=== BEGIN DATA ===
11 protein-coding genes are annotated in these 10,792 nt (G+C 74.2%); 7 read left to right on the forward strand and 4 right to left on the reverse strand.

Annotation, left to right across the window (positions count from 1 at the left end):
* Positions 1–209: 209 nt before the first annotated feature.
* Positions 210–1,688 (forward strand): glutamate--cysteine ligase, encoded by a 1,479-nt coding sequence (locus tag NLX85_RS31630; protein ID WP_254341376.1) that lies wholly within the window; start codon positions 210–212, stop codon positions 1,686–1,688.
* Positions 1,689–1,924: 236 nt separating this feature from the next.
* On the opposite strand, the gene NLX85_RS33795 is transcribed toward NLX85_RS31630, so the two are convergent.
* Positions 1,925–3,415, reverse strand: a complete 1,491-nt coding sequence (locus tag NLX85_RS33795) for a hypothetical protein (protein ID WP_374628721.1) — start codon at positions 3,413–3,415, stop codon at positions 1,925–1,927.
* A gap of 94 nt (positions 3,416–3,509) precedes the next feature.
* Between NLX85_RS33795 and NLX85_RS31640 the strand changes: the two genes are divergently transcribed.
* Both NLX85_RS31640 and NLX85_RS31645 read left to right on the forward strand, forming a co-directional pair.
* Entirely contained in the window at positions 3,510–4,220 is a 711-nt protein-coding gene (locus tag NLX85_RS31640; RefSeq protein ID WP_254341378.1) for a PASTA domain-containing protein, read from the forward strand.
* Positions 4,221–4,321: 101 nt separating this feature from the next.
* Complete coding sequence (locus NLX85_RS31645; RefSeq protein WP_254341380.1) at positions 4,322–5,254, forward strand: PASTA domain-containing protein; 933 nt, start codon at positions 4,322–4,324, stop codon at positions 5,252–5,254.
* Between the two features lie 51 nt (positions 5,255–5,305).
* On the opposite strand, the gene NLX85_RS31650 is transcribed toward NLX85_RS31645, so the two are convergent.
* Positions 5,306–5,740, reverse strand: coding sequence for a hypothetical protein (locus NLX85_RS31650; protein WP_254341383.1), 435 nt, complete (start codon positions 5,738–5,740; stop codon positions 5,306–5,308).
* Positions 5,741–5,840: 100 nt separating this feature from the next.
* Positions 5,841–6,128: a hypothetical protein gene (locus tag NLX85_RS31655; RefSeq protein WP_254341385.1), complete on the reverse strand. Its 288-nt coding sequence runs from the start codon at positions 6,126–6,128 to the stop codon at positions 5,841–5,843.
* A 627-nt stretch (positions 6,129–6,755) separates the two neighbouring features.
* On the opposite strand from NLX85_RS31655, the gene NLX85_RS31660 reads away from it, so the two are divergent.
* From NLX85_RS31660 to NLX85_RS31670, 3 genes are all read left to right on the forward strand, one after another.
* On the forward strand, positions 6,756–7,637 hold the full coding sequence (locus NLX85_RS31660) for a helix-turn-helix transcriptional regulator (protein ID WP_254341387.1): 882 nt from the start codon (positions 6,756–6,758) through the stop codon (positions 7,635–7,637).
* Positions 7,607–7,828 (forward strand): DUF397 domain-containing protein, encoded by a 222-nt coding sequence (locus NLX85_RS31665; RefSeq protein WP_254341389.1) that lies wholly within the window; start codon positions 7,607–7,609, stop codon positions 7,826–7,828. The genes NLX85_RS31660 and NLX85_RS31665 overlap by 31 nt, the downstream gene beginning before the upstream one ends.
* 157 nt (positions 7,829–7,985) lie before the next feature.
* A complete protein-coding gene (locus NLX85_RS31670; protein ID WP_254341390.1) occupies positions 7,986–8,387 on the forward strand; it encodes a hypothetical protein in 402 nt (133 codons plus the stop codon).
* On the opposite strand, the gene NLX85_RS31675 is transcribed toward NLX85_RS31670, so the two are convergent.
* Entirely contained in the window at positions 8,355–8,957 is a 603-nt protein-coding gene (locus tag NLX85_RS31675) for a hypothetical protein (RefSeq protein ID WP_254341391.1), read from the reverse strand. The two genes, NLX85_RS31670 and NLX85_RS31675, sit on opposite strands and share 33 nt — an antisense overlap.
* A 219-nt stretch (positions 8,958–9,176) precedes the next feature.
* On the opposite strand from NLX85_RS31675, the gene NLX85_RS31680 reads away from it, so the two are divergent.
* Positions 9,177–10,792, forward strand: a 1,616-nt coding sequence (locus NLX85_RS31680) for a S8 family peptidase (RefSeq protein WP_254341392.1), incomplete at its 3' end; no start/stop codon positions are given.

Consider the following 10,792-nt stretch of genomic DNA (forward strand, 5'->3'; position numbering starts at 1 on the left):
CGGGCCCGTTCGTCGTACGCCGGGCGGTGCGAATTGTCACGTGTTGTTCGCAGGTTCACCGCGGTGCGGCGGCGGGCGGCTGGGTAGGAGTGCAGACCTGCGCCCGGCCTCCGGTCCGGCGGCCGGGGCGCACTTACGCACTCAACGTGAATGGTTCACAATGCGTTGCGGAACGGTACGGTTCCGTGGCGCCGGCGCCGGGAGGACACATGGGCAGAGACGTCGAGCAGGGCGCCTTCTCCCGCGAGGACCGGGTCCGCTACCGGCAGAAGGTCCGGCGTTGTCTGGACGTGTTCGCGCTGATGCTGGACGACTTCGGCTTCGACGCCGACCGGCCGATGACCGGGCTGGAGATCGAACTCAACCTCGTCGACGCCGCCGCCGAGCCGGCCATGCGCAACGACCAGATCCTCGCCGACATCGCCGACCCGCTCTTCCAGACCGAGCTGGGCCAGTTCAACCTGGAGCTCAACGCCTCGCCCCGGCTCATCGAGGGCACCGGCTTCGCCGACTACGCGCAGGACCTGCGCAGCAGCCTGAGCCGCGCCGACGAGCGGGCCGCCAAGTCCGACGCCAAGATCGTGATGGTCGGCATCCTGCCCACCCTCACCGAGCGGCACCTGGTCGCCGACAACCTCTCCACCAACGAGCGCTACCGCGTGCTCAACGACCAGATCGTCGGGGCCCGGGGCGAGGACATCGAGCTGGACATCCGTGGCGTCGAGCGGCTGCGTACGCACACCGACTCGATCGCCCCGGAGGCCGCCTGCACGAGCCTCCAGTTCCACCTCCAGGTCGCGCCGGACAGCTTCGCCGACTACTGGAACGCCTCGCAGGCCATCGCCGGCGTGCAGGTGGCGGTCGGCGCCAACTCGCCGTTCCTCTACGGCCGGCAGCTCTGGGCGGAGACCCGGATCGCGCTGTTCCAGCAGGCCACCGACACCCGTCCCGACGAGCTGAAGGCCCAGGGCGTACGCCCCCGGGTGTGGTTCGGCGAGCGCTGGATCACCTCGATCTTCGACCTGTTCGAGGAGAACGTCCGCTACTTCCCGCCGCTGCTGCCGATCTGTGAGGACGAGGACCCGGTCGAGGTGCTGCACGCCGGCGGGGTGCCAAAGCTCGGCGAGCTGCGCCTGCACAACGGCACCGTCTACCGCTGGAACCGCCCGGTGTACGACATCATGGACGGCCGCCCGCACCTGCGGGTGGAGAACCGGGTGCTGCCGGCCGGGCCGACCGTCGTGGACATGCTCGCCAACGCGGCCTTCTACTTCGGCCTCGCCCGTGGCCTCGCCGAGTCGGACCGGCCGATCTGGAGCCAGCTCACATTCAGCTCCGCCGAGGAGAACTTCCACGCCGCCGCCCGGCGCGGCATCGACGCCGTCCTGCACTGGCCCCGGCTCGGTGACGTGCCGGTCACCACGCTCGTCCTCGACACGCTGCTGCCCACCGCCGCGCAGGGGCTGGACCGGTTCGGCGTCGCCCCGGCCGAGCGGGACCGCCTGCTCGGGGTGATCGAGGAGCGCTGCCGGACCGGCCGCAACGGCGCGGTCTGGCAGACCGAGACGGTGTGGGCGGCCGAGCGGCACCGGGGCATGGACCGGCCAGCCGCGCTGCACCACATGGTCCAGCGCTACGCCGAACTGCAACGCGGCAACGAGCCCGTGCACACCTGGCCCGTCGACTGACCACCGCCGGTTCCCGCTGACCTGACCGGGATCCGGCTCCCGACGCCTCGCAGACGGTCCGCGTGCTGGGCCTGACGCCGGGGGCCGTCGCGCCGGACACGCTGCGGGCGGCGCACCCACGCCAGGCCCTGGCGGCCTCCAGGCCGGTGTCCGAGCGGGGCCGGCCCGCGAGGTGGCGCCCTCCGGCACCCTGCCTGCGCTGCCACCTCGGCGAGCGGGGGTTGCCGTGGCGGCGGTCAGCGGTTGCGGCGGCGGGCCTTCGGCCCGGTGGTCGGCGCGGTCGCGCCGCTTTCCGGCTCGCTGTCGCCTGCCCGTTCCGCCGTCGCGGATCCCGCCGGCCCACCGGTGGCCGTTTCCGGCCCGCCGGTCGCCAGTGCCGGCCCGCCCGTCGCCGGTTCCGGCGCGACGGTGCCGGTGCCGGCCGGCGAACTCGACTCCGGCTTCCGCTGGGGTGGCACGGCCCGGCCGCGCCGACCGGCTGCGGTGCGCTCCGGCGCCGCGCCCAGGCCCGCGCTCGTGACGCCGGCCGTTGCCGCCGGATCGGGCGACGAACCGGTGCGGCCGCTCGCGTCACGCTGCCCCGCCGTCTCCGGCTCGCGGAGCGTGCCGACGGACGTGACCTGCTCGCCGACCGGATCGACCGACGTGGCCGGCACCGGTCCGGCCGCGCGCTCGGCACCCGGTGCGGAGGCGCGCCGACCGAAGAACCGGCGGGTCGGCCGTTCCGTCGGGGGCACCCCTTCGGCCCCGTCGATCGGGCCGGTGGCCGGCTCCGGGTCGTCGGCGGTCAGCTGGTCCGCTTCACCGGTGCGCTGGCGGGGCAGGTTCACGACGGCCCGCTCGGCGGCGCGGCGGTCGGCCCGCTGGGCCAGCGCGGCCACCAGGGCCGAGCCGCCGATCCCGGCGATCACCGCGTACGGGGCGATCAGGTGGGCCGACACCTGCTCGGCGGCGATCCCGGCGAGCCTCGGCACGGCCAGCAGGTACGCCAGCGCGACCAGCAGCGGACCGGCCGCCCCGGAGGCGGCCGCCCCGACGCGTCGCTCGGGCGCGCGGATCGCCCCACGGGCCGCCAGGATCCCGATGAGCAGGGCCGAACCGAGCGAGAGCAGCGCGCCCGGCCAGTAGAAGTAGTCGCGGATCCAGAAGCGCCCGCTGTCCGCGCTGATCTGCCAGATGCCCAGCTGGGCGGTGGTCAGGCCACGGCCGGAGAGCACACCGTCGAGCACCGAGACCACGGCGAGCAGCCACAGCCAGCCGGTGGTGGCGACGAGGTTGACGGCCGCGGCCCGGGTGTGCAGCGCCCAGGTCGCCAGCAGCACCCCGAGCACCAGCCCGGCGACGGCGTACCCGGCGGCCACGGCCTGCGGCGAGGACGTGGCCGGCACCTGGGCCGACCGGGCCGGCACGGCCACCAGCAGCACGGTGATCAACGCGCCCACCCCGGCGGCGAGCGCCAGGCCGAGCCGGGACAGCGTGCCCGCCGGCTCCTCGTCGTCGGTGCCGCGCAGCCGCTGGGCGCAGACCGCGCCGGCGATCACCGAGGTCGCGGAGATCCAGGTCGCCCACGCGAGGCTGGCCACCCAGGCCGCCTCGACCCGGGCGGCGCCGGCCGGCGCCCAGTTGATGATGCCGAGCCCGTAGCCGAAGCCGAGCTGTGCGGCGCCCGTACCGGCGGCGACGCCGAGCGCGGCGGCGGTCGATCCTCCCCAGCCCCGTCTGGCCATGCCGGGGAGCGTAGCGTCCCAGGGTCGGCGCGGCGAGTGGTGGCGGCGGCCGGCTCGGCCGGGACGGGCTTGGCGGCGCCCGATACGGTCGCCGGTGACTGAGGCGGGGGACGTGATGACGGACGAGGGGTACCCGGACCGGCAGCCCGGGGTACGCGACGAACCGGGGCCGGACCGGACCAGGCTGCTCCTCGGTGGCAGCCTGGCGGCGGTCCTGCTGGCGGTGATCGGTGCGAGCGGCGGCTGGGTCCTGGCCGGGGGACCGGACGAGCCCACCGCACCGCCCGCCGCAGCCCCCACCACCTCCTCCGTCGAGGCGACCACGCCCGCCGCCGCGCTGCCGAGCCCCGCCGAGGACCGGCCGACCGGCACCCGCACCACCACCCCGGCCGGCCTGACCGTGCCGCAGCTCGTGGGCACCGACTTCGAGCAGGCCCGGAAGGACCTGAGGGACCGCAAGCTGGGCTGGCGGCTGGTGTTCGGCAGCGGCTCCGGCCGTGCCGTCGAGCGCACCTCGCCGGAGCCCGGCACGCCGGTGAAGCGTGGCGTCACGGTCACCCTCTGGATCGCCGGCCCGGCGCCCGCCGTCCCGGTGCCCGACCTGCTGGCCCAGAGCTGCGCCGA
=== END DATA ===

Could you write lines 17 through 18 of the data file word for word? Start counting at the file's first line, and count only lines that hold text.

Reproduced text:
* Positions 5,741–5,840: 100 nt separating this feature from the next.
* Positions 5,841–6,128: a hypothetical protein gene (locus tag NLX85_RS31655; RefSeq protein WP_254341385.1), complete on the reverse strand. Its 288-nt coding sequence runs from the start codon at positions 6,126–6,128 to the stop codon at positions 5,841–5,843.